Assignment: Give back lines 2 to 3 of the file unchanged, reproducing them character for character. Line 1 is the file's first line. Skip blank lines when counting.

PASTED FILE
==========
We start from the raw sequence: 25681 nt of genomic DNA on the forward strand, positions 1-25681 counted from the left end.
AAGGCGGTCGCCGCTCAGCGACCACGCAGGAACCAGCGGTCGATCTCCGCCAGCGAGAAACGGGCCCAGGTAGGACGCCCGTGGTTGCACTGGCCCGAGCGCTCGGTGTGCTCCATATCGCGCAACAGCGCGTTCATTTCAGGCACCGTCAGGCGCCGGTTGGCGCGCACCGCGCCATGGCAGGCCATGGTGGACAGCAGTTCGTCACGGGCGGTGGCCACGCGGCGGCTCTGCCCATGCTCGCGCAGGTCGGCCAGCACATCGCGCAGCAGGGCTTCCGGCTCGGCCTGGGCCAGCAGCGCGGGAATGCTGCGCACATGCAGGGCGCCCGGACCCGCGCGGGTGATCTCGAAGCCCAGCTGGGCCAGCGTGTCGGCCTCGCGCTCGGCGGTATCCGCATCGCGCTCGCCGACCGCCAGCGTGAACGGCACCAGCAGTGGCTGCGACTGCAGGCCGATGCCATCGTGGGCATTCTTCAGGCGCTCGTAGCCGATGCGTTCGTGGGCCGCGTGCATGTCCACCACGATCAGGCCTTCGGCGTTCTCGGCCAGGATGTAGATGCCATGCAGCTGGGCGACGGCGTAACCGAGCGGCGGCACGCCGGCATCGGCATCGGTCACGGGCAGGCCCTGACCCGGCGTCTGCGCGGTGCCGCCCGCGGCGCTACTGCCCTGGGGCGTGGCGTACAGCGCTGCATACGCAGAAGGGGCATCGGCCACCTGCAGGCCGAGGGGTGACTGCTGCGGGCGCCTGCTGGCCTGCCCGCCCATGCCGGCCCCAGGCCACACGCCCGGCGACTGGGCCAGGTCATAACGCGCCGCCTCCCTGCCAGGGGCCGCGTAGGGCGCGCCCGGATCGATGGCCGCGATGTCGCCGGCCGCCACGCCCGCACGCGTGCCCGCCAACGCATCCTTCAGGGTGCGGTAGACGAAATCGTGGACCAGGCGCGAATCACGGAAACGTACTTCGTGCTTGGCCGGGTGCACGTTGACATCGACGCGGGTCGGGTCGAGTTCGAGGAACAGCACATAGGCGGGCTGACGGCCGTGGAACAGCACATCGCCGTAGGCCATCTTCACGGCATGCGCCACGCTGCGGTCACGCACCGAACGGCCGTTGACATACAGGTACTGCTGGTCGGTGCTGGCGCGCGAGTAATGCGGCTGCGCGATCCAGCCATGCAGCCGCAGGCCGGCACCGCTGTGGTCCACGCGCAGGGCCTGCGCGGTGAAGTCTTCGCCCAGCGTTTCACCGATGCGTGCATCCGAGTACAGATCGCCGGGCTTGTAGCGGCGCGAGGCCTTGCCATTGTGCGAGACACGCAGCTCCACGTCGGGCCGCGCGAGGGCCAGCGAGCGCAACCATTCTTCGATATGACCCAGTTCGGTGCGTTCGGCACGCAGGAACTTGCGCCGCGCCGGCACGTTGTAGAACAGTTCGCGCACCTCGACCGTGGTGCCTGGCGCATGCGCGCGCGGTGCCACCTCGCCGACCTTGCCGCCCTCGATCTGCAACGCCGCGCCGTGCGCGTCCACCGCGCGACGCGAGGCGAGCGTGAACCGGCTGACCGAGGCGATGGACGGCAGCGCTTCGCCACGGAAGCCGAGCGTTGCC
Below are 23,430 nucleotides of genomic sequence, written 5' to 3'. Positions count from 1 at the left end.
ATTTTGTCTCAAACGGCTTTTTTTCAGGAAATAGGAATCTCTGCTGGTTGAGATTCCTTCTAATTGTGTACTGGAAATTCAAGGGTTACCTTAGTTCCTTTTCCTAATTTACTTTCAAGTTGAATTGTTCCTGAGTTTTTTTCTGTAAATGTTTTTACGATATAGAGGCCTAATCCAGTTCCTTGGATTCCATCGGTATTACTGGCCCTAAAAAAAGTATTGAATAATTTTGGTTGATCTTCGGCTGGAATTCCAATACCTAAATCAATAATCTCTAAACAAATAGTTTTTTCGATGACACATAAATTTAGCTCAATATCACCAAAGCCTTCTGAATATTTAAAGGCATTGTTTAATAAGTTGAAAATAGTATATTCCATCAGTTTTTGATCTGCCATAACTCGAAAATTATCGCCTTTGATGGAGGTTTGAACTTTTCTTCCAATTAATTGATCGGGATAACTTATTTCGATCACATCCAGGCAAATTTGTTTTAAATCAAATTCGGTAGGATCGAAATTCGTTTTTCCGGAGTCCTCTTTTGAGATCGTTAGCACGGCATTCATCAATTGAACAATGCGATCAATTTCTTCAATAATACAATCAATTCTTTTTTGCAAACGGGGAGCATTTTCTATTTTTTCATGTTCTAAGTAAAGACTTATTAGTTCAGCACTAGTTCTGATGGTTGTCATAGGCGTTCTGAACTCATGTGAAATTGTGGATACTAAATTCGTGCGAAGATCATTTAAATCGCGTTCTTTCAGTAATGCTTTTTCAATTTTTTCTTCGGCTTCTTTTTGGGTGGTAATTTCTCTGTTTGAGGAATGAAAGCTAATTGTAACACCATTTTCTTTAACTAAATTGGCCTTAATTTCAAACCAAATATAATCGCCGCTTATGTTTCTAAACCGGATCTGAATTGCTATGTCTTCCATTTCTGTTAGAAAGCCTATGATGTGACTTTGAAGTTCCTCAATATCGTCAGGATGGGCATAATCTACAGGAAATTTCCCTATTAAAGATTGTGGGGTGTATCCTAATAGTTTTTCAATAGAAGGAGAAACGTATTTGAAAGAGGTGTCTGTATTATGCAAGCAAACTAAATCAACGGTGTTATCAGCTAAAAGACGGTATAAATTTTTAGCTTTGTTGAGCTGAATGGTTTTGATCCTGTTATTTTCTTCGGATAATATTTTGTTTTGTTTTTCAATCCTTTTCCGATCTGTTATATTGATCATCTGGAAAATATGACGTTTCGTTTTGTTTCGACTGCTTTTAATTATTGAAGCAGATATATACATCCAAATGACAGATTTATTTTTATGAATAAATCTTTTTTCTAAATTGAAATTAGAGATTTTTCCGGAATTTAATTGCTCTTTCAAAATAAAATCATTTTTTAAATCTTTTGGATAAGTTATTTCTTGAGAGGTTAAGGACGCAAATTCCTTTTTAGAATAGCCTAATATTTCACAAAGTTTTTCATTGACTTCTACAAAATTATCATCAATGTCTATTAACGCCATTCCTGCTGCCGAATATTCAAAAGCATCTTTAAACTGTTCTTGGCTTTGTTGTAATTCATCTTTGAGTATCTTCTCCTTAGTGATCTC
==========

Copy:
AAGGCGGTCGCCGCTCAGCGACCACGCAGGAACCAGCGGTCGATCTCCGCCAGCGAGAAACGGGCCCAGGTAGGACGCCCGTGGTTGCACTGGCCCGAGCGCTCGGTGTGCTCCATATCGCGCAACAGCGCGTTCATTTCAGGCACCGTCAGGCGCCGGTTGGCGCGCACCGCGCCATGGCAGGCCATGGTGGACAGCAGTTCGTCACGGGCGGTGGCCACGCGGCGGCTCTGCCCATGCTCGCGCAGGTCGGCCAGCACATCGCGCAGCAGGGCTTCCGGCTCGGCCTGGGCCAGCAGCGCGGGAATGCTGCGCACATGCAGGGCGCCCGGACCCGCGCGGGTGATCTCGAAGCCCAGCTGGGCCAGCGTGTCGGCCTCGCGCTCGGCGGTATCCGCATCGCGCTCGCCGACCGCCAGCGTGAACGGCACCAGCAGTGGCTGCGACTGCAGGCCGATGCCATCGTGGGCATTCTTCAGGCGCTCGTAGCCGATGCGTTCGTGGGCCGCGTGCATGTCCACCACGATCAGGCCTTCGGCGTTCTCGGCCAGGATGTAGATGCCATGCAGCTGGGCGACGGCGTAACCGAGCGGCGGCACGCCGGCATCGGCATCGGTCACGGGCAGGCCCTGACCCGGCGTCTGCGCGGTGCCGCCCGCGGCGCTACTGCCCTGGGGCGTGGCGTACAGCGCTGCATACGCAGAAGGGGCATCGGCCACCTGCAGGCCGAGGGGTGACTGCTGCGGGCGCCTGCTGGCCTGCCCGCCCATGCCGGCCCCAGGCCACACGCCCGGCGACTGGGCCAGGTCATAACGCGCCGCCTCCCTGCCAGGGGCCGCGTAGGGCGCGCCCGGATCGATGGCCGCGATGTCGCCGGCCGCCACGCCCGCACGCGTGCCCGCCAACGCATCCTTCAGGGTGCGGTAGACGAAATCGTGGACCAGGCGCGAATCACGGAAACGTACTTCGTGCTTGGCCGGGTGCACGTTGACATCGACGCGGGTCGGGTCGAGTTCGAGGAACAGCACATAGGCGGGCTGACGGCCGTGGAACAGCACATCGCCGTAGGCCATCTTCACGGCATGCGCCACGCTGCGGTCACGCACCGAACGGCCGTTGACATACAGGTACTGCTGGTCGGTGCTGGCGCGCGAGTAATGCGGCTGCGCGATCCAGCCATGCAGCCGCAGGCCGGCACCGCTGTGGTCCACGCGCAGGGCCTGCGCGGTGAAGTCTTCGCCCAGCGTTTCACCGATGCGTGCATCCGAGTACAGATCGCCGGGCTTGTAGCGGCGCGAGGCCTTGCCATTGTGCGAGACACGCAGCTCCACGTCGGGCCGCGCGAGGGCCAGCGAGCGCAACCATTCTTCGATATGACCCAGTTCGGTGCGTTCGGCACGCAGGAACTTGCGCCGCGCCGGCACGTTGTAGAACAGTTCGCGCACCTCGACCGTGGTGCCTGGCGCATGCGCGCGCGGTGCCACCTCGCCGACCTTGCCGCCCTCGATCTGCAACGCCGCGCCGTGCGCGTCCACCGCGCGACGCGAGGCGAGCGTGAACCGGCTGACCGAGGCGATGGACGGCAGCGCTTCGCCACGGAAGCCGAGCGTTGCC
Below are 23,430 nucleotides of genomic sequence, written 5' to 3'. Positions count from 1 at the left end.